“When we set the league up, we wanted it to be a learning situation as well as a competitive one,” Hunt said.
By the jamboree each August, things are often clicking along nicely, provided league coaches have paid heed to one inescapable fact: the attention of a 7- or 8-year-old can be a fast-moving thing.
“I don’t see how my dad does it because you have to have so much patience to work with 7- and 8-year-olds,” Lil’ Rebs assistant coach Derek Hunt said. “It’s amazing.”
That’s where league coaches must take the greatest care, Mitchell said. You can get hurt playing football at any age, he said. There’s no room for goofing off during the Tornadoes’ 90 minute practices. A missed tackling drill could easily result in injury during a game.
“I don’t want any kid getting hurt,” Ensley said.
To prevent that, Mitchell said the first thing he teaches Shannon and younger son Kameron, 7, is the first thing he learned when introduced to the sport.
“The first thing I was told, and this is what I try to relate to them, is it takes discipline,” Mitchell said. “First of all, you’ve got to listen. You teach them to listen, then you can teach them fundamentals.”
Working in small groups is key, Hunt said.
“You learn a lot quicker that way,” he said.
Each of the league’s teams has several assistants on staff. It can take a while for the instruction from a coach to translate into a crisply applied block, a sharp cutback or a solid, sure tackle, but it’s worth the wait.
“The biggest reward I get is when that light comes on,” Hunt said. “You can see it. It’s, ‘Oh, that’s how it works.’”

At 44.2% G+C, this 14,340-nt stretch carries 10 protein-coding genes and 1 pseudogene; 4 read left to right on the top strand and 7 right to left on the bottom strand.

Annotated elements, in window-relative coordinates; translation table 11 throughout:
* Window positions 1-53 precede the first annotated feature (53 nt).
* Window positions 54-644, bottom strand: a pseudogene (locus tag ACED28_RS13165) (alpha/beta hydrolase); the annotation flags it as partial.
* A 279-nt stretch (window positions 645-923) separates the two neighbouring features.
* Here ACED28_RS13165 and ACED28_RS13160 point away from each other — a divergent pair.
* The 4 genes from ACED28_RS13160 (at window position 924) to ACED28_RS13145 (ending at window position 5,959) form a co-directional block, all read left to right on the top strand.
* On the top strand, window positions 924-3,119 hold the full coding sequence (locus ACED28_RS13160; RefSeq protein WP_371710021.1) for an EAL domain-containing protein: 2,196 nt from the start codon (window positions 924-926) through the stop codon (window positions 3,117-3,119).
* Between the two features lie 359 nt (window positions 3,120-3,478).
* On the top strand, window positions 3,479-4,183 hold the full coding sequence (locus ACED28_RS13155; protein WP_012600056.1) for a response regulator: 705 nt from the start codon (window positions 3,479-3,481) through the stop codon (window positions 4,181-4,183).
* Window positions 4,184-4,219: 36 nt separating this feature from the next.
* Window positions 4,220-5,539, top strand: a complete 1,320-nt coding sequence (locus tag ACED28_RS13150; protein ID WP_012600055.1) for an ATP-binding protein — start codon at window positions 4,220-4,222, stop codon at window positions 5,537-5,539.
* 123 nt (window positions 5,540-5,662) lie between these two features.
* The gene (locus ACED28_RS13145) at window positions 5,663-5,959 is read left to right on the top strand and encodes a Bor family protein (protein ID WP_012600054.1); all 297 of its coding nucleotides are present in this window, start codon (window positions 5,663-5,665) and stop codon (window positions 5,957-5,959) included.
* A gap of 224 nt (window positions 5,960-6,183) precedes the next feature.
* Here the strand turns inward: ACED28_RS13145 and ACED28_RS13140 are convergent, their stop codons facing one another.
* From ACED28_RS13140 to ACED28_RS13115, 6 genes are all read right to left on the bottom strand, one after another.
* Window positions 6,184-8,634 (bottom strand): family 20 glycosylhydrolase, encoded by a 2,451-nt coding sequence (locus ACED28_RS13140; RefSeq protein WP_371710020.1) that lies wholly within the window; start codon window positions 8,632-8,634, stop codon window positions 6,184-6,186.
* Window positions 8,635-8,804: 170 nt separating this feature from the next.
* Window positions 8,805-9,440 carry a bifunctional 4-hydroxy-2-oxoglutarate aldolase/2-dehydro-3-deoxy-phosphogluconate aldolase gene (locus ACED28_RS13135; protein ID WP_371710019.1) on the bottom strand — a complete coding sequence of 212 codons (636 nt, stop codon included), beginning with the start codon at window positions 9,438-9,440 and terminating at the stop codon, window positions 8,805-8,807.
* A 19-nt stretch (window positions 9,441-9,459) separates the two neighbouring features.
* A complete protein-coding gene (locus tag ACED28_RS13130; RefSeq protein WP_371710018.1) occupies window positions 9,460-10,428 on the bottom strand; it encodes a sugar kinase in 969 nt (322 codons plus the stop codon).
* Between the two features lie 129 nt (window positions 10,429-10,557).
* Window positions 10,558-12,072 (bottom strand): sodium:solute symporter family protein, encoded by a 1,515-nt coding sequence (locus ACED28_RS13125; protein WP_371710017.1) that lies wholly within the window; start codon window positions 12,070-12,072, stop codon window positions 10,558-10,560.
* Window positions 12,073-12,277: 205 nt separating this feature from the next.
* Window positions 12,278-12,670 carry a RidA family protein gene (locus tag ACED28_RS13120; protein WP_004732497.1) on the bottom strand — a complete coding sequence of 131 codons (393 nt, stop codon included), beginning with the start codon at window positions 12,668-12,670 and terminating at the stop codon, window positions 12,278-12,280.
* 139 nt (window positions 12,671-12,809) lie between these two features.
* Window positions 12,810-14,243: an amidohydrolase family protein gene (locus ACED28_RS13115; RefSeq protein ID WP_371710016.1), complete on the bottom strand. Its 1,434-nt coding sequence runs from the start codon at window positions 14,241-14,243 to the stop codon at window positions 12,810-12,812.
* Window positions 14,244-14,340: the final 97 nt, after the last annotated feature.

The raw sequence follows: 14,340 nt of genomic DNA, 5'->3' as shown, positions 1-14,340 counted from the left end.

Seven-year-olds are kept with 7-year-olds as much as possible, Ensley said.
“That’s how Maryville has won so many championships,” he said. “David has a good group of 7-year-olds every year.”
Mitchell said his initial intent was simply to go to the games and watch when Shannon began with the Tornadoes last year. Before midseason, he’d been asked to join the team as an assistant. By the time Alcoa reached last season’s Super Bowl, he’d become the team’s interim coach, the title becoming official this summer.
The sights and sounds of Super Bowl XXIX are a memory that will never fade, said Mitchell, who won a state championship with the high school’s Tornadoes in 1989.
“For me, there’s nothing like Friday nights, nothing like Alcoa (vs.) Maryville,” he said, “but the Super Bowl is something different.”
It isn’t going to be easy breaking the Lil’ Rebs stranglehold on the championship trophy, Mitchell said. Hunt’s group this season is no less a drilled squad than in past years. Mitchell, who’s daughter, Taiya, is a cheerleader for Alcoa’s Pee Wee-league Tornadoes, said he like nothing better than for Shannon and Kameron to reach the Grasshopper title game again. First things first, though.
“We know where we want to be at the end of the year,” Mitchell said. “We want to be in that top four (that makes the playoffs).”
If not, he, like the rest of the league’s coaches, must never forget to pass on the most valuable advice when it comes to youth football. It’s the one he said he hopes Shannon and Kameron remember most.
“At the end of the day,” Mitchell said, “it’s just a game.”